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Debt is mother’s milk for legions of corporate borrowers

in the United States. 


The continuing ultra-low interest rate environment continues to fuel

r̶o̶c̶k̶e̶t̶ record borrowings.


2014 was an outstanding year for U.S. debt capital markets, with a total of $1.5 trillion 

(“t” for tremendous) in high-yield and investment-grade issuances, following record issuances of about of $1.4 trillion in each of 2013 and 2012. 

While the $1.5 trillion figure is, well, tremendously impressive, it grows in stature when you consider it constitutes a whopping 83% of the total $1.8 trillion raised in the U.S. equity and debt capital markets combined in 2014. Houston, we got DEBT!


Let’s take a closer look at this $1.5 trillion figure:


Source for all industry figures in this section:

PWC's 2014 US Capital Markets Watch

Investment-grade bond issuance of $1.2 trillion roared to bite off an l̶i̶o̶n̶'̶s̶ 80% share of total bond issuance in 2014. This is an increase, albeit modest, over $1.1 trillion in 2013 and $1 trillion in 2012. The biggest companies with lofty credit ratings continued to demonstrate voracious appetite for c̶h̶e̶a̶p̶ ̶m̶o̶n̶e̶y̶ debt.


High-yield bond issuance in 2014 of $314 billion may appear somewhat junky compared to the $1.2 trillion figure racked up by its upper crust investment-grade cousin. Actually, this $314 billion figure represents only a small decrease from historically record levels of $327 billion in 2013 and $345 billion in 2012. Issuers with less-than-stellar credit continued to issue astronomical amounts of high-yield debt in 2014.

Investment-grade issuers have been opportunistically borrowing enormous sums to take advantage of prevailing low interest rates and often stockpile the cash proceeds. Most investment-grade issuers o̶p̶a̶q̶u̶e̶l̶y̶ disclose that they intend to use the debt proceeds primarily for t̶h̶i̶s̶ ̶a̶n̶d̶ ̶t̶h̶a̶t̶ “general corporate purposes.” Some issuers identify share buybacks (activist shareholders rejoice!), dividend payments, debt repayments and funding acquisition war chests as their intended use of proceeds. It is rational to assume that substantial proceeds earmarked for "general corporate purposes" are used by investment-grade issuers to refinance any outstanding and expensive debt.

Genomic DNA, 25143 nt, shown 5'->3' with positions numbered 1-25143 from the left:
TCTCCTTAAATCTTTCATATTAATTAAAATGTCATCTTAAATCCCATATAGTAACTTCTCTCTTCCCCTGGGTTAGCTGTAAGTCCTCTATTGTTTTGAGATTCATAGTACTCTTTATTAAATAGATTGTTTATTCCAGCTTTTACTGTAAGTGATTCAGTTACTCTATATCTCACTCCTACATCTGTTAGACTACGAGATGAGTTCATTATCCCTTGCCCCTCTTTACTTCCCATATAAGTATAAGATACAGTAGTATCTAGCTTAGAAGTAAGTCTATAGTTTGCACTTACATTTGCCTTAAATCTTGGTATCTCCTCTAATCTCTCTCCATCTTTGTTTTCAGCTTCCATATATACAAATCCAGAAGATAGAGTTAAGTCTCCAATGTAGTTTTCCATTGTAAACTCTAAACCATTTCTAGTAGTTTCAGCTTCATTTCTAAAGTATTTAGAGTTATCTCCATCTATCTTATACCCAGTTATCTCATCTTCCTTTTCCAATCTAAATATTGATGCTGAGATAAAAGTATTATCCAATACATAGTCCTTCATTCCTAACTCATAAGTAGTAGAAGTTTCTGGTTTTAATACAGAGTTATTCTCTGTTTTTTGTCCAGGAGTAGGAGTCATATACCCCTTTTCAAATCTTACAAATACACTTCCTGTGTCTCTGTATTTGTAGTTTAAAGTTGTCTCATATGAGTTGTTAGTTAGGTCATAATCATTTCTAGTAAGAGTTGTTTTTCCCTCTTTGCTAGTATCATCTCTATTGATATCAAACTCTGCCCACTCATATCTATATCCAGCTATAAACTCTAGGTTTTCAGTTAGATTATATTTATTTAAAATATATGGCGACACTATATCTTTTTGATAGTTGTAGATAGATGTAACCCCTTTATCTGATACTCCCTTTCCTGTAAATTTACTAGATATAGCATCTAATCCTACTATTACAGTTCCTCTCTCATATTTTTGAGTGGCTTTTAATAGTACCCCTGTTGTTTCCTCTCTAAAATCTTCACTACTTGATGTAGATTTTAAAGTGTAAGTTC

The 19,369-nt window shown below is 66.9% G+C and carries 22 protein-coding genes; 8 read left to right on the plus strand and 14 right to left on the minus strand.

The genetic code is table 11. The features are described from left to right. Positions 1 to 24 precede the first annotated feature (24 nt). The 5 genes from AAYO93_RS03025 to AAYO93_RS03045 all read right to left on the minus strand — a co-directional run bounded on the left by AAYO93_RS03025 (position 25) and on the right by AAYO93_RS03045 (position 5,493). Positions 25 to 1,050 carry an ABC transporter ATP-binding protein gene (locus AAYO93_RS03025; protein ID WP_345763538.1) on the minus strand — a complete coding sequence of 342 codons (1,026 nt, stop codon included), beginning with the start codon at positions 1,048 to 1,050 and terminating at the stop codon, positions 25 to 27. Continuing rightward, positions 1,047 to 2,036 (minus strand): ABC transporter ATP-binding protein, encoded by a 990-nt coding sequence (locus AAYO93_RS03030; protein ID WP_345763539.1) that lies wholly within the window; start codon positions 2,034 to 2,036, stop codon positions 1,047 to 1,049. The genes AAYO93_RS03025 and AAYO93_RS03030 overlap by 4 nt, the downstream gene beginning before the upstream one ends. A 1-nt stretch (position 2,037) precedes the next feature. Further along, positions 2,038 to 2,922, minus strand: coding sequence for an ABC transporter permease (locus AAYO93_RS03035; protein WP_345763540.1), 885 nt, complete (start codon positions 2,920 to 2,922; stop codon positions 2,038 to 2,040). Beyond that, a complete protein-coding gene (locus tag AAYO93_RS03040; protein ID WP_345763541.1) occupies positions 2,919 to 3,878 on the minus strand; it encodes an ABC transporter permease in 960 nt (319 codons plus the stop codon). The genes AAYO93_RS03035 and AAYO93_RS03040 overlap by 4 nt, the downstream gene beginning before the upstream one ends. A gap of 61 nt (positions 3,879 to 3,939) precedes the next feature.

In contrast, refinancings, a rite as American as making apple pie, have been the single largest driver of high-yield bond issuance for the past three years. Mmm, the sweet aroma of freshly baked savings!


Refinancings drove 48%, 50% and 58% of the total value of high-yield bond issuance in 2014, 2013 and 2012, respectively


Lagging several miles behind, acquisition-related activity drove only 23%, 16% and 16% of the total value of high-yield bond issuance in 2014, 2013 and 2012, respectively. 

These are revealing figures. For the past three years, refinancings have been the m̶o̶n̶e̶y̶s̶p̶i̶n̶n̶e̶r̶s̶ lifeblood of the U.S. high-yield markets. The ability to timely exploit favorable, and often fleeting, refinancing opportunities to lower borrowing costs and extend maturities is especially vital for high-yield issuers who pay a pretty penny for their debt to start with.


This is not to suggest that investment-grade issuers, who are used to borrowing with the least amount of fuss (covenants? what covenants?), like their refinancings or restructurings to unfold in a leisurely fashion. 


Whatever their differences, both investment-grade issuers and high-yield issuers share the same 

need for speed to launch and complete their refinancings on an accelerated basis without unnecessary roadblocks. 


Refinancings drive massive amounts of borrowing activity in the U.S. debt capital markets. If the refinancing process were to be exemplified by a car, then ALL debt issuers, regardless of their credit rating, would get behind the wheel of the same vehicle (guess which one) and choose "fastest route" on their GPS.

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